Speaking of the original meaning, the word atheism comes from the Greek atheos , which means “without god.” The original meaning of the word, based on its Greek origins, mentions nothing about “disbelief” or “denial.” A short and single-word definition would be “godless.” The fact that the dictionary definitions use the phrase “there is no God ” betrays the theistic influence in defining the word “atheism.” If dictionaries did not contain such influence, then the definition would read, “A belief that there are no gods .” The use of god in singular form, with a capital G, is indicative of Christian influence. In addition, using words like “doctrine” and “denial” betray the negativity seen of atheists by theistic writers. Atheism does not have a doctrine at all and I certainly do not “deny” that gods exist. Denial is the “refusal to believe.” Atheism does not “know there is a god but refuse to believe in him (or her, for that matter).” That is as silly as saying that you know Big Foot exists but you refuse to believe in him. If the evidence of gods was insurmountable and provable, and atheists still refused to believe, then that would be an act of denial. This is similar to how Scully refused to believe in aliens and UFO encounters even though Mulder had insurmountable evidence of their existence. Scully denied the existence of aliens and UFO's even though the evidence was overwhelming. She was a horrible example of a skeptic!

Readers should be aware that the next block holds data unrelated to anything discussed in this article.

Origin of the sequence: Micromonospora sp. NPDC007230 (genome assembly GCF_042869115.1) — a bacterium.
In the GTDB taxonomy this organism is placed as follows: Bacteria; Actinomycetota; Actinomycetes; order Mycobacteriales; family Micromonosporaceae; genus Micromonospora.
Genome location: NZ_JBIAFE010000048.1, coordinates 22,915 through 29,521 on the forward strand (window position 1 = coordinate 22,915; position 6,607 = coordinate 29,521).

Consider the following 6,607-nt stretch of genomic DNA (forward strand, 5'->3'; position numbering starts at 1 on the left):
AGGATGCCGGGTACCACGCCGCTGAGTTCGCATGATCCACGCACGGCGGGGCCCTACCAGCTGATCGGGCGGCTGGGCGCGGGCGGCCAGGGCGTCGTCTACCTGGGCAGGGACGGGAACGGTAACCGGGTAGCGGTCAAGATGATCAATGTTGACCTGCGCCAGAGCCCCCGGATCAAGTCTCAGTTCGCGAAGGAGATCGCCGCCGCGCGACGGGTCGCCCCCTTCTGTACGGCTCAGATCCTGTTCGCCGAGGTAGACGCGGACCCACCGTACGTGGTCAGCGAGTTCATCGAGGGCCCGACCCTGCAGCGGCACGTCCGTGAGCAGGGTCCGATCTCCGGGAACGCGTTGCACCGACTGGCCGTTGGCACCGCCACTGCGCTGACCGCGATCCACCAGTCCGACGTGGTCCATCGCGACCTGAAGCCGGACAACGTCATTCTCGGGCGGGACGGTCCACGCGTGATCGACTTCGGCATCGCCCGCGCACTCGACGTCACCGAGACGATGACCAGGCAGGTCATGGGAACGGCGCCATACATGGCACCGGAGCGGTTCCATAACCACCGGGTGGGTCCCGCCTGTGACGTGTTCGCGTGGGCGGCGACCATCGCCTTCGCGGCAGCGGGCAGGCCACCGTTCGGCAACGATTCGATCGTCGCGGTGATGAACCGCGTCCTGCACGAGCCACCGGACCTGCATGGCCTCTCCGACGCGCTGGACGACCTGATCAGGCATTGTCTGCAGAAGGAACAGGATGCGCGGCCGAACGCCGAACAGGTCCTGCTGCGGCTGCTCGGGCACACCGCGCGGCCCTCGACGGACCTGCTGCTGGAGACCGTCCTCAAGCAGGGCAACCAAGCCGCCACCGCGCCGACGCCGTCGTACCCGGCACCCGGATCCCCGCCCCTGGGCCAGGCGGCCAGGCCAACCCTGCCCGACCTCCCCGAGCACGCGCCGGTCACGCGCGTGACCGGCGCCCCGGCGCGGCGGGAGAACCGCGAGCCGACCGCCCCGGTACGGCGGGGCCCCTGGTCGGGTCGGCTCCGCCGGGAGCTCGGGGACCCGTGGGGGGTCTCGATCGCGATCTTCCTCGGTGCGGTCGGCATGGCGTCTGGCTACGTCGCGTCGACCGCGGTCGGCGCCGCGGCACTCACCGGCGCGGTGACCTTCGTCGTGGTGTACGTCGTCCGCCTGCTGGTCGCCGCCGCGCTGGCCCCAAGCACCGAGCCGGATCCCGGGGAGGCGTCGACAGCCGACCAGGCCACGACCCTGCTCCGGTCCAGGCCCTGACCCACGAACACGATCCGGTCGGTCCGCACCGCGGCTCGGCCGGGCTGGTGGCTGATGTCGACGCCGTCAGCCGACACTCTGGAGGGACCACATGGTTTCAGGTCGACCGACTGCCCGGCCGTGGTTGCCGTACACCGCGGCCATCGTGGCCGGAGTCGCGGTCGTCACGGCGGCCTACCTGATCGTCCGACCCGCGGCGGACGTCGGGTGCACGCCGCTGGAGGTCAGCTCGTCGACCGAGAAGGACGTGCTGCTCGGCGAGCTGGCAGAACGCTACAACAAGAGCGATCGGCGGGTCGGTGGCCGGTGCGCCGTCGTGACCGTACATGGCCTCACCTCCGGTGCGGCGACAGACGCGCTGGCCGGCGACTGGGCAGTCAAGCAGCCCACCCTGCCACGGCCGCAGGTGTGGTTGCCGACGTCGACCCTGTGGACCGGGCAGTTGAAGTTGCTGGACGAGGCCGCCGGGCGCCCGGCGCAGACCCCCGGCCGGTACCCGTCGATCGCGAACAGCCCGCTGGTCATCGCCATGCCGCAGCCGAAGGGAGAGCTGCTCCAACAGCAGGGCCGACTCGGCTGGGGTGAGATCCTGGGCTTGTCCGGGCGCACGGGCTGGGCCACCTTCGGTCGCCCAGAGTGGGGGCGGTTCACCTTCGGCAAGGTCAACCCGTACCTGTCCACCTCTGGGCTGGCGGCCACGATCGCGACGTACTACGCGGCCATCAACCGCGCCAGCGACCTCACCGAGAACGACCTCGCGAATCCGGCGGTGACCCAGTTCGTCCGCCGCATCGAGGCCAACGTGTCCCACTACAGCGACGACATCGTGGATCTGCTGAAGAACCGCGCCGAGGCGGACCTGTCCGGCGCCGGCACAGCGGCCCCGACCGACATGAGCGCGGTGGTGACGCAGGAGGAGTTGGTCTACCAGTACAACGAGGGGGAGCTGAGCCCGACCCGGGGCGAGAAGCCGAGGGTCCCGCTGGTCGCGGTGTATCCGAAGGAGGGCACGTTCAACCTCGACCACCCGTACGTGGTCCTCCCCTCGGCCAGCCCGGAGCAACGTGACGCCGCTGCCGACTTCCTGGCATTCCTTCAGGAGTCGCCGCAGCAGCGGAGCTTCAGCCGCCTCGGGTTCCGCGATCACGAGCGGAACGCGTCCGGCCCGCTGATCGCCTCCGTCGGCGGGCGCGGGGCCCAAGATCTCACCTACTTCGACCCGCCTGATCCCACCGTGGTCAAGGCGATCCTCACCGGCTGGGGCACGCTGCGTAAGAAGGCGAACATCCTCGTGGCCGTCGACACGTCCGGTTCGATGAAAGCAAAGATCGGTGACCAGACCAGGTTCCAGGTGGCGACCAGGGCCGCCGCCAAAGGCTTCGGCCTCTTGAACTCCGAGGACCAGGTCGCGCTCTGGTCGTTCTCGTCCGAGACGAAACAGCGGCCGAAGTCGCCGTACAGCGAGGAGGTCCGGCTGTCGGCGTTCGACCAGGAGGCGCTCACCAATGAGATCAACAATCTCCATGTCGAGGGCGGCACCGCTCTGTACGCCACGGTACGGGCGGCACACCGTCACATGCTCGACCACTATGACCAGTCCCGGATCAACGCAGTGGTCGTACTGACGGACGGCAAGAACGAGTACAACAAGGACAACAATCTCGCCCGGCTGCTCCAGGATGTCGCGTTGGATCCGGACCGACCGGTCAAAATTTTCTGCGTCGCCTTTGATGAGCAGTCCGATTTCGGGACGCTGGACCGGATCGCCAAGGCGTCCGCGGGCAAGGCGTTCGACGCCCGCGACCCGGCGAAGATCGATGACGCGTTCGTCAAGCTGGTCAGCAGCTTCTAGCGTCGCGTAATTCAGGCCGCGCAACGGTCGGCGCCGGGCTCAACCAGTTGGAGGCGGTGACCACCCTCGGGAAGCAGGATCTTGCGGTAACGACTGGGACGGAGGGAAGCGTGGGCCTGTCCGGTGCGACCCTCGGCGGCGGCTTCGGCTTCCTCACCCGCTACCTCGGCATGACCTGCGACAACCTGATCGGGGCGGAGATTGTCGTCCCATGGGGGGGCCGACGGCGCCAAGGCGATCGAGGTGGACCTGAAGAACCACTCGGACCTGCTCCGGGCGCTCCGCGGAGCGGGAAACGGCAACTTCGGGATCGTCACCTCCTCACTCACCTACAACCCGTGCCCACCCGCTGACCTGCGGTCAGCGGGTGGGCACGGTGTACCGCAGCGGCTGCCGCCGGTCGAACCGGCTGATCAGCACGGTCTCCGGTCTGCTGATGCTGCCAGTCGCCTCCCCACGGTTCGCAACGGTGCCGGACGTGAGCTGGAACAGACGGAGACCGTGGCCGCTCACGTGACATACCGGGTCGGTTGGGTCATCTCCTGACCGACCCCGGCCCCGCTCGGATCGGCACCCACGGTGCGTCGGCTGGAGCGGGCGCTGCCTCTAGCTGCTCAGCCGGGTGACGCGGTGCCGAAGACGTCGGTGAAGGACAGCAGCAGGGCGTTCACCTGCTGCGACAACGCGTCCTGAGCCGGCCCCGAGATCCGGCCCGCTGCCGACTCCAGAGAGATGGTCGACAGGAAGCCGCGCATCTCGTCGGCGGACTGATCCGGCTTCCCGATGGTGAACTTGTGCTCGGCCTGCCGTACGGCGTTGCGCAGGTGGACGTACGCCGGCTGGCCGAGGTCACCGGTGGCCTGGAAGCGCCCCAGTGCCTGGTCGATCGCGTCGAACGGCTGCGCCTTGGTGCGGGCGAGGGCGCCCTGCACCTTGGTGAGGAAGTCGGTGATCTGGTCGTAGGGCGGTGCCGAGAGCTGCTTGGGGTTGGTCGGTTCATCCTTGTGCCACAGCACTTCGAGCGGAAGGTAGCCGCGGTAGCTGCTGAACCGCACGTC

Atheism is not a belief system. Atheism is not a religion. Atheism may be part of an individual's religious beliefs, but atheism, in and of itself, is not a belief or religion. Some religions do not have a concept of god(s). One out of three religions worldwide is atheistic in nature, meaning that they worship no gods: Taoism, Buddhism, Spiritualism, New Age, and others ( Macmillan Information New Encyclopedia: World Religions, 1998 ). Atheism is a lack of belief in gods, from the original Greek meaning of “without gods.” That is it. There is nothing more to it. If someone wrote a book titled “ Atheism Defined ,” it would only be one sentence long. Is atheism a religion or a belief system? Let us look at the different definitions of religion and see if atheism belongs in any of them (using the American Heritage Dictionary, Fourth Edition, 2006).

1. Belief in and reverence for a supernatural power or powers regarded as creator and governor of the universe. A personal or institutionalized system grounded in such belief and worship.

No atheism resides in that definition. Atheists do not believe in a supernatural power or powers.

2. Beliefs, values, and practices based on the teachings of a spiritual leader.

Atheism does not have a spiritual leader and atheism does not have any rites or rituals (practices) around such a spiritual leader. Atheism requires no initiation, no baptism, there is no Atheist Bible (Koran, Vedas, etc) to read, no rituals that atheists must go through to join an Atheist Church (temple, mosque, synagogue, sect, etc), and no central beliefs that all atheists must adhere to in order to be “true atheists.”